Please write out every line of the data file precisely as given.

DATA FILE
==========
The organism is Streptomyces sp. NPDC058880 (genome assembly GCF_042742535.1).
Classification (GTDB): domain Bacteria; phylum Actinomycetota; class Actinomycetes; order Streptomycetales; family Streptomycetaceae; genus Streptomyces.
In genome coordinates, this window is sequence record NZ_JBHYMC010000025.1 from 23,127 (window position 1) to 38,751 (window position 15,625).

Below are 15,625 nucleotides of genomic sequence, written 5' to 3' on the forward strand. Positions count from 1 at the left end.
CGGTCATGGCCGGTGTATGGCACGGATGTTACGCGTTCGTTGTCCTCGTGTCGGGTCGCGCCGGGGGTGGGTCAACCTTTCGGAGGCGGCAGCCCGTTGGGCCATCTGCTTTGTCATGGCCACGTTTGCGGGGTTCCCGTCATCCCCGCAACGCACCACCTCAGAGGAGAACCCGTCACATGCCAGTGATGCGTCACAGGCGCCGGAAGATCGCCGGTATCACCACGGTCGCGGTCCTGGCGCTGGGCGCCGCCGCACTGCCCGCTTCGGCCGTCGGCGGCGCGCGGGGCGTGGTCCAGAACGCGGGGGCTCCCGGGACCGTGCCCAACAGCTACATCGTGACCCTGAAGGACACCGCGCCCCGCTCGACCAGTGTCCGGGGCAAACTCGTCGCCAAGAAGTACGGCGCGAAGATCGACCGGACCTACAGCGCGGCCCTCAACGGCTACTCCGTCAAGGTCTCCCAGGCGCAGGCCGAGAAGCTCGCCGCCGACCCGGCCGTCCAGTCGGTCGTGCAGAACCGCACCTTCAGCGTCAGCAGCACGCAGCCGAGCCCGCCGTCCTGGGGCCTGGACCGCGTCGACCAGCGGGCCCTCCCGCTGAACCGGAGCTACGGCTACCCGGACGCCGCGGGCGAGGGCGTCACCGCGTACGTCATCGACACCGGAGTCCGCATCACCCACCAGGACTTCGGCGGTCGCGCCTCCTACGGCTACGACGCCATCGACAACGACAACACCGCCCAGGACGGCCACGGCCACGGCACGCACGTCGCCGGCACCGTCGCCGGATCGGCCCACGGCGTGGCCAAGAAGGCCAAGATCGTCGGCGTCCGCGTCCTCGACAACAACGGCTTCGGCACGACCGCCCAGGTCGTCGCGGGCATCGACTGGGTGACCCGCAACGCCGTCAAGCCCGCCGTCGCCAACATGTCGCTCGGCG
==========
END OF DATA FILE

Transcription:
The organism is Streptomyces sp. NPDC058880 (genome assembly GCF_042742535.1).
Classification (GTDB): domain Bacteria; phylum Actinomycetota; class Actinomycetes; order Streptomycetales; family Streptomycetaceae; genus Streptomyces.
In genome coordinates, this window is sequence record NZ_JBHYMC010000025.1 from 23,127 (window position 1) to 38,751 (window position 15,625).

Below are 15,625 nucleotides of genomic sequence, written 5' to 3' on the forward strand. Positions count from 1 at the left end.
CGGTCATGGCCGGTGTATGGCACGGATGTTACGCGTTCGTTGTCCTCGTGTCGGGTCGCGCCGGGGGTGGGTCAACCTTTCGGAGGCGGCAGCCCGTTGGGCCATCTGCTTTGTCATGGCCACGTTTGCGGGGTTCCCGTCATCCCCGCAACGCACCACCTCAGAGGAGAACCCGTCACATGCCAGTGATGCGTCACAGGCGCCGGAAGATCGCCGGTATCACCACGGTCGCGGTCCTGGCGCTGGGCGCCGCCGCACTGCCCGCTTCGGCCGTCGGCGGCGCGCGGGGCGTGGTCCAGAACGCGGGGGCTCCCGGGACCGTGCCCAACAGCTACATCGTGACCCTGAAGGACACCGCGCCCCGCTCGACCAGTGTCCGGGGCAAACTCGTCGCCAAGAAGTACGGCGCGAAGATCGACCGGACCTACAGCGCGGCCCTCAACGGCTACTCCGTCAAGGTCTCCCAGGCGCAGGCCGAGAAGCTCGCCGCCGACCCGGCCGTCCAGTCGGTCGTGCAGAACCGCACCTTCAGCGTCAGCAGCACGCAGCCGAGCCCGCCGTCCTGGGGCCTGGACCGCGTCGACCAGCGGGCCCTCCCGCTGAACCGGAGCTACGGCTACCCGGACGCCGCGGGCGAGGGCGTCACCGCGTACGTCATCGACACCGGAGTCCGCATCACCCACCAGGACTTCGGCGGTCGCGCCTCCTACGGCTACGACGCCATCGACAACGACAACACCGCCCAGGACGGCCACGGCCACGGCACGCACGTCGCCGGCACCGTCGCCGGATCGGCCCACGGCGTGGCCAAGAAGGCCAAGATCGTCGGCGTCCGCGTCCTCGACAACAACGGCTTCGGCACGACCGCCCAGGTCGTCGCGGGCATCGACTGGGTGACCCGCAACGCCGTCAAGCCCGCCGTCGCCAACATGTCGCTCGGCG